Getting the proper diagnosis was a shock and a relief. I was exhausted - physically and emotionally. I cut out all nonessential activity, stripped my life down to the bare minimum. I spent a lot of time on the couch, watching movies or baseball.

Being less busy - saying no to things I wanted to do - was very, very difficult to adjust to. Like most people who are eventually diagnosed with fibromyalgia, I was accustomed to being busy every moment. Not being able to do the things I wanted to do left me sad and frustrated. I felt, "This isn't me." People I confided in told me it was temporary, but I needed more of an adjustment than that. I needed to accept it as part of myself. It was a very big emotional adjustment.

We started talking about moving out of New York City, not because I thought it was unhealthy to live there, but because I wasn't able to enjoy it anymore. If I was going to do nothing, at least I could have a backyard to relax in, instead of being trapped in an apartment.

After a few months of doing very little, I had a bit more energy. I went through a process of gradually adding activities back into my life, a tiny bit at a time. I would take a baby step, meeting a friend for dinner one week. Then I would hold it at that for a while, and just let my body adjust without pushing it further.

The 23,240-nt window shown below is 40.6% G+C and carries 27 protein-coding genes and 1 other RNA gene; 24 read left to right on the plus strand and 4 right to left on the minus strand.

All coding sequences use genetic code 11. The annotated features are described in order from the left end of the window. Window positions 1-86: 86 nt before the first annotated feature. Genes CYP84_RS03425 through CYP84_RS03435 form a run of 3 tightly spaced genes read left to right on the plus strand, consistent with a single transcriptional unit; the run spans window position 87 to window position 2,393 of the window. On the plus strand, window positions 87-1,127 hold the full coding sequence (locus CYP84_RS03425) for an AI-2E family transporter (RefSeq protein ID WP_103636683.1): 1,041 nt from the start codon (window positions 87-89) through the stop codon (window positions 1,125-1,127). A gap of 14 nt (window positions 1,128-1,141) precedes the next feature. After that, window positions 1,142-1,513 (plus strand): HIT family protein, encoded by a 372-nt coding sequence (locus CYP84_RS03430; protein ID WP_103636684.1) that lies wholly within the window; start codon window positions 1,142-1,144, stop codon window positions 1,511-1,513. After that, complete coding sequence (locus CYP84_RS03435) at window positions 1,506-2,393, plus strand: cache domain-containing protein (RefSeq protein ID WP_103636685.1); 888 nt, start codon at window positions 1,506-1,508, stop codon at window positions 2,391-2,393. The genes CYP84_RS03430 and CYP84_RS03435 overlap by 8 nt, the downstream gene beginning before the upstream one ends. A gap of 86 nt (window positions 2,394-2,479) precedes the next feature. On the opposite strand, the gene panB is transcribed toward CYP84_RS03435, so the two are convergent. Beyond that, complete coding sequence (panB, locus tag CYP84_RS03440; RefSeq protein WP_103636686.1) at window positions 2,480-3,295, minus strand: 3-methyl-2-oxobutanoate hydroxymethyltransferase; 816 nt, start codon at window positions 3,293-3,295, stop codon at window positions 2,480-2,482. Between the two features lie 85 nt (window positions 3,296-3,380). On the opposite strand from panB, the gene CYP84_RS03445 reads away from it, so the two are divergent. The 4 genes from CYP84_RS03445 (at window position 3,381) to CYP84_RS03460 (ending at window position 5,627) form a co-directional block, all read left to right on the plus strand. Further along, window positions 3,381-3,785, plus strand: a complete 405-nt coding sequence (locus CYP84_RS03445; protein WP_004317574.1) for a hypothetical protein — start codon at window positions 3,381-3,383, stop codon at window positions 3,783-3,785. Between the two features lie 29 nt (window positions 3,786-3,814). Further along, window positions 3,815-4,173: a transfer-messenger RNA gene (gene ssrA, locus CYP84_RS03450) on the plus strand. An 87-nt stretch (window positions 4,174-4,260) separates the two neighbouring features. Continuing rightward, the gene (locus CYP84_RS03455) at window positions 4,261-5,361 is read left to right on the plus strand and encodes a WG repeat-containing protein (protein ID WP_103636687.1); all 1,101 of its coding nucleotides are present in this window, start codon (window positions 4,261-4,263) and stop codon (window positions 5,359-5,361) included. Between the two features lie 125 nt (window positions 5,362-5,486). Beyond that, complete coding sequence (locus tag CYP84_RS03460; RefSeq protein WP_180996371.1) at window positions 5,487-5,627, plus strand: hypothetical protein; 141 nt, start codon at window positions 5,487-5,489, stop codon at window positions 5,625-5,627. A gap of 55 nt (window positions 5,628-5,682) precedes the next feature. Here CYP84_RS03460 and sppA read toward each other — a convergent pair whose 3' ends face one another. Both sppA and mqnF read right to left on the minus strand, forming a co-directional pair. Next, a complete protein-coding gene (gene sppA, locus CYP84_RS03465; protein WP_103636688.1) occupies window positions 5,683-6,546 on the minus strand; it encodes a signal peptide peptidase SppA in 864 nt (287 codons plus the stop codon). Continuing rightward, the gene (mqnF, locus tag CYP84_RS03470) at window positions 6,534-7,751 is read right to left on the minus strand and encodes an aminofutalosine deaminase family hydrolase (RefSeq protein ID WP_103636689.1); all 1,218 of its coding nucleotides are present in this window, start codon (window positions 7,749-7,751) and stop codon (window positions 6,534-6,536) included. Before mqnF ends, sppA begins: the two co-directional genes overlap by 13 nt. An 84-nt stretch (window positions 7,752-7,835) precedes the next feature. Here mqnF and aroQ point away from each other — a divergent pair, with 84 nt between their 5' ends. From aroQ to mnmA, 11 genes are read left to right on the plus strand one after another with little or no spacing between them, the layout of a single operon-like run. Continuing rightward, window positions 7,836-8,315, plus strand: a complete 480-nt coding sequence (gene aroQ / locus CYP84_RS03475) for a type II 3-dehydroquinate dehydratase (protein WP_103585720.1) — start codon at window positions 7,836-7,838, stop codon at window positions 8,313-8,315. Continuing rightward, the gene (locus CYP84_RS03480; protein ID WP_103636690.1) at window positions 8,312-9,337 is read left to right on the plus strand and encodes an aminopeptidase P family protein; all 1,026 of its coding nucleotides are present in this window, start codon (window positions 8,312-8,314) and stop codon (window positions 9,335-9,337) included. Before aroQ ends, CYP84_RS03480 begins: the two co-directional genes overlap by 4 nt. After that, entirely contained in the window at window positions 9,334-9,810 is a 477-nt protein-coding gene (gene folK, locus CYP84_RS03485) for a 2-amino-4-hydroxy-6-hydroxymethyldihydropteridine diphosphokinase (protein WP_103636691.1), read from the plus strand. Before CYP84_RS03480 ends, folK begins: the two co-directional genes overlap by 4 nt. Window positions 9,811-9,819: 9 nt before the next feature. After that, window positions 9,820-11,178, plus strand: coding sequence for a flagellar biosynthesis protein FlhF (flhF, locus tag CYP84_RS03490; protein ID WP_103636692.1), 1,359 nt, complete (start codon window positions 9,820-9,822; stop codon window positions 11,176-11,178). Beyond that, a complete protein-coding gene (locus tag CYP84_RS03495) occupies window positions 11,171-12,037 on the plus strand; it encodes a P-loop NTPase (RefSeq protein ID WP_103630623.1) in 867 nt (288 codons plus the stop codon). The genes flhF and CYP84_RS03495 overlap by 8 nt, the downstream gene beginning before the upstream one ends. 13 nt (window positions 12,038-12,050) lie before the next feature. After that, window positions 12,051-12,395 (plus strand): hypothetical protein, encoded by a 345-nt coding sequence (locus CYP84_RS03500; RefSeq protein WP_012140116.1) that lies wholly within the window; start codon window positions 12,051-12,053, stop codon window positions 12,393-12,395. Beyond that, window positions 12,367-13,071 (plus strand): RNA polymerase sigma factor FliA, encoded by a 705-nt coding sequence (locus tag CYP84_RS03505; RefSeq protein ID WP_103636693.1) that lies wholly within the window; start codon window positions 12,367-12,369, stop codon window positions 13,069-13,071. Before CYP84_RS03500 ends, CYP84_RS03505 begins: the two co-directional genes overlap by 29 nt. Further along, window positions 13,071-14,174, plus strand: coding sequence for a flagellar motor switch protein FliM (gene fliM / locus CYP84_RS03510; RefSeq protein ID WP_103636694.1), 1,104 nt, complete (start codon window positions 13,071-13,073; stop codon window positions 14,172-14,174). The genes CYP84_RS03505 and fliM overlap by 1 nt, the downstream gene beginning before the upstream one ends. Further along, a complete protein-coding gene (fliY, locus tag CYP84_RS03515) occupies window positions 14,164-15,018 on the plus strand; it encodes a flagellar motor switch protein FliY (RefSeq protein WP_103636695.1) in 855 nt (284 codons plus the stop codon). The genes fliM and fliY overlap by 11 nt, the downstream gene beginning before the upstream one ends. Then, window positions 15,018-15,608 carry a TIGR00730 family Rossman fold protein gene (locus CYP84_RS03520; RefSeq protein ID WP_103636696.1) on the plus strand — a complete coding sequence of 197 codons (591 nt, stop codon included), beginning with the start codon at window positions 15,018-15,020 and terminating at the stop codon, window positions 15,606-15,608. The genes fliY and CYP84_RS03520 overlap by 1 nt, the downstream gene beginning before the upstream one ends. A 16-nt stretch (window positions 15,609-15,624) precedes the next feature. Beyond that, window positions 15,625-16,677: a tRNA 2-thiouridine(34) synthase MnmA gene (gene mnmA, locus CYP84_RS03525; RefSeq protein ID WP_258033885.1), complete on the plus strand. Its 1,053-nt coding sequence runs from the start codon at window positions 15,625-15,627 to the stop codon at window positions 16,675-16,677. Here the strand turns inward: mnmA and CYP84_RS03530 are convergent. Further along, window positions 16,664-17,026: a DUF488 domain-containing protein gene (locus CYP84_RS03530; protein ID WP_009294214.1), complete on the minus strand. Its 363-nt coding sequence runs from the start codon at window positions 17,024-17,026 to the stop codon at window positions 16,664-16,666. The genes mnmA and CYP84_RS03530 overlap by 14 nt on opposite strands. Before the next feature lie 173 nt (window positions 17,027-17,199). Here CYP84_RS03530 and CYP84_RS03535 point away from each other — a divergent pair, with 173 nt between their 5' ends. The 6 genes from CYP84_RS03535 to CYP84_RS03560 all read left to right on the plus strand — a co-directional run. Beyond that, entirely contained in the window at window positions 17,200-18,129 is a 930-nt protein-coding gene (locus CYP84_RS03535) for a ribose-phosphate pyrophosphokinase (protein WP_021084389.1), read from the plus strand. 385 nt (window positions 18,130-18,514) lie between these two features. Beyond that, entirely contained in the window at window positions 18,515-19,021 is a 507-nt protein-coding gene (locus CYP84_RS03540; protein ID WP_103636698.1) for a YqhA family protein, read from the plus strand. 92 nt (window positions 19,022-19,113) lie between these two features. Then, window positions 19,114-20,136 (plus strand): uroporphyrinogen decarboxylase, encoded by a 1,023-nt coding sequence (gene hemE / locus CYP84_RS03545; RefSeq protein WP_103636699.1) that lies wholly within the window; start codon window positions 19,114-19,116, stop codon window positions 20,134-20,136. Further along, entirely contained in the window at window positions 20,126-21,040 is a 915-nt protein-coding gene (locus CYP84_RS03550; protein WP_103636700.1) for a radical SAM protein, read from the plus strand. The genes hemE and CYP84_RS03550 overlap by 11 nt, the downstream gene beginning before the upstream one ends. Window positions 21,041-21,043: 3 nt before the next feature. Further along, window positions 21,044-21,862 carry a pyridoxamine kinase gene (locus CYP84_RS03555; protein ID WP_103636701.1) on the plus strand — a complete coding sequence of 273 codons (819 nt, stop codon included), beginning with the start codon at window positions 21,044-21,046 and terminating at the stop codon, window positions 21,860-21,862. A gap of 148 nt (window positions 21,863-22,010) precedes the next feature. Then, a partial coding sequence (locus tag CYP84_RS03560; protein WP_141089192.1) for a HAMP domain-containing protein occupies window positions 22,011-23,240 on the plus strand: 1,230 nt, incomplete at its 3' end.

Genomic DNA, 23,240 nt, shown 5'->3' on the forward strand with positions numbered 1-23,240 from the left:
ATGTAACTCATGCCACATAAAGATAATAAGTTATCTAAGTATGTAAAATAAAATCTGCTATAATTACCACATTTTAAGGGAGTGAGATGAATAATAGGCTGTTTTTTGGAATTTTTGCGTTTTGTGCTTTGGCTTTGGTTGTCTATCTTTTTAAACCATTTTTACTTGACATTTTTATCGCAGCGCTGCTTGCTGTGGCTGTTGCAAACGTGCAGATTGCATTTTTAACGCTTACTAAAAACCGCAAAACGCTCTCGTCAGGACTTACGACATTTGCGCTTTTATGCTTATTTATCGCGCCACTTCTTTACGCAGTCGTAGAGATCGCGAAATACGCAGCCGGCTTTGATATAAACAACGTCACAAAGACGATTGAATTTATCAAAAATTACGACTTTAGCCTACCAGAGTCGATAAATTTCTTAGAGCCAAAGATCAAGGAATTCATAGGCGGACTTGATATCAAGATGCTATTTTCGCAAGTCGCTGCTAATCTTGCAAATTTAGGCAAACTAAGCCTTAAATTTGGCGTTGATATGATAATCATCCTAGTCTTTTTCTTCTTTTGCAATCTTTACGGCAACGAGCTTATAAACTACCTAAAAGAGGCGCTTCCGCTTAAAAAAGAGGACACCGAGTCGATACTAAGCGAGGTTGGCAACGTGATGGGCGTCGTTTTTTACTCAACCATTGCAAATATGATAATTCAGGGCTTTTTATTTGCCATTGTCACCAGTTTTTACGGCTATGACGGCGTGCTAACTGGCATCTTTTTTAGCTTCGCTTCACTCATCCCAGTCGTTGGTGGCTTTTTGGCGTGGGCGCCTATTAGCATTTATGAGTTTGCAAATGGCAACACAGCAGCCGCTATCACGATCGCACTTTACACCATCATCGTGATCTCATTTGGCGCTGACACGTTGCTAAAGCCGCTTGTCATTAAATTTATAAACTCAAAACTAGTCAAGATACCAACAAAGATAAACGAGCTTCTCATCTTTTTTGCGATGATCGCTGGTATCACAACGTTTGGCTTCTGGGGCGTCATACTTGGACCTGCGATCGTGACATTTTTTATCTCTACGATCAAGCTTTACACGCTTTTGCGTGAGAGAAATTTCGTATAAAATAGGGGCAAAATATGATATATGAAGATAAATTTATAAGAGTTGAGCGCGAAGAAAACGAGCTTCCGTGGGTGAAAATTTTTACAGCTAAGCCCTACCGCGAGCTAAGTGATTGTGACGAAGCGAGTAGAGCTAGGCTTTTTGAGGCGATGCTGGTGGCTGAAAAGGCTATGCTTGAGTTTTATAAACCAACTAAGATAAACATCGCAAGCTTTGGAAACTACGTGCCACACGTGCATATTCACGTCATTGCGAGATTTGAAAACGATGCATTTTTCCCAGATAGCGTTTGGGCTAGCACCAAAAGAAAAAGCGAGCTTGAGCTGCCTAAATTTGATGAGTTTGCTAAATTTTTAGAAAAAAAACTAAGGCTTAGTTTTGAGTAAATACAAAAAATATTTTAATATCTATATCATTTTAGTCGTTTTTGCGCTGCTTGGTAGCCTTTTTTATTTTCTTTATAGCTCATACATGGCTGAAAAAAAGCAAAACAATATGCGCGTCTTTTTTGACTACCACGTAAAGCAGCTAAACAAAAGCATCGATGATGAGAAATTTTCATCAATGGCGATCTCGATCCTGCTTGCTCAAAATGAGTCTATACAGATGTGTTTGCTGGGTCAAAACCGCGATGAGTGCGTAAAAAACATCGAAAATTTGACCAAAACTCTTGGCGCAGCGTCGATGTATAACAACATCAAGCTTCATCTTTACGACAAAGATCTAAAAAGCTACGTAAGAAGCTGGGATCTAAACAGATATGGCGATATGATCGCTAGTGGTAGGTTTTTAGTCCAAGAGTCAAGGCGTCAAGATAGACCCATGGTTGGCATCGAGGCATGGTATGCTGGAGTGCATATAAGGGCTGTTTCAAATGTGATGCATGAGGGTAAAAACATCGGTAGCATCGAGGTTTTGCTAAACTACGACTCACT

In 2003, with much trepidation, I got involved with some activism for the first time in nearly two years. It was scary, and I had to be very careful, as there's nothing like activism in my life to suck me in and end up with me chucking all my boundaries out the window. I found it helpful to tell people upfront about my health condition, to explain in advance why I had to set strict boundaries. No one should have to justify their own boundaries, but I felt better when I told my colleagues in advance.

Gradually over this period of years, the "crashes" became less frequent and of less duration, my energy gradually returned, and my pain lessened to a more manageable level.

The condition is still there. And if I ever pretend it's not - do too much, don't get enough rest - my body gives me a blunt reminder. But now I can accept my limitations. I enjoy what I have.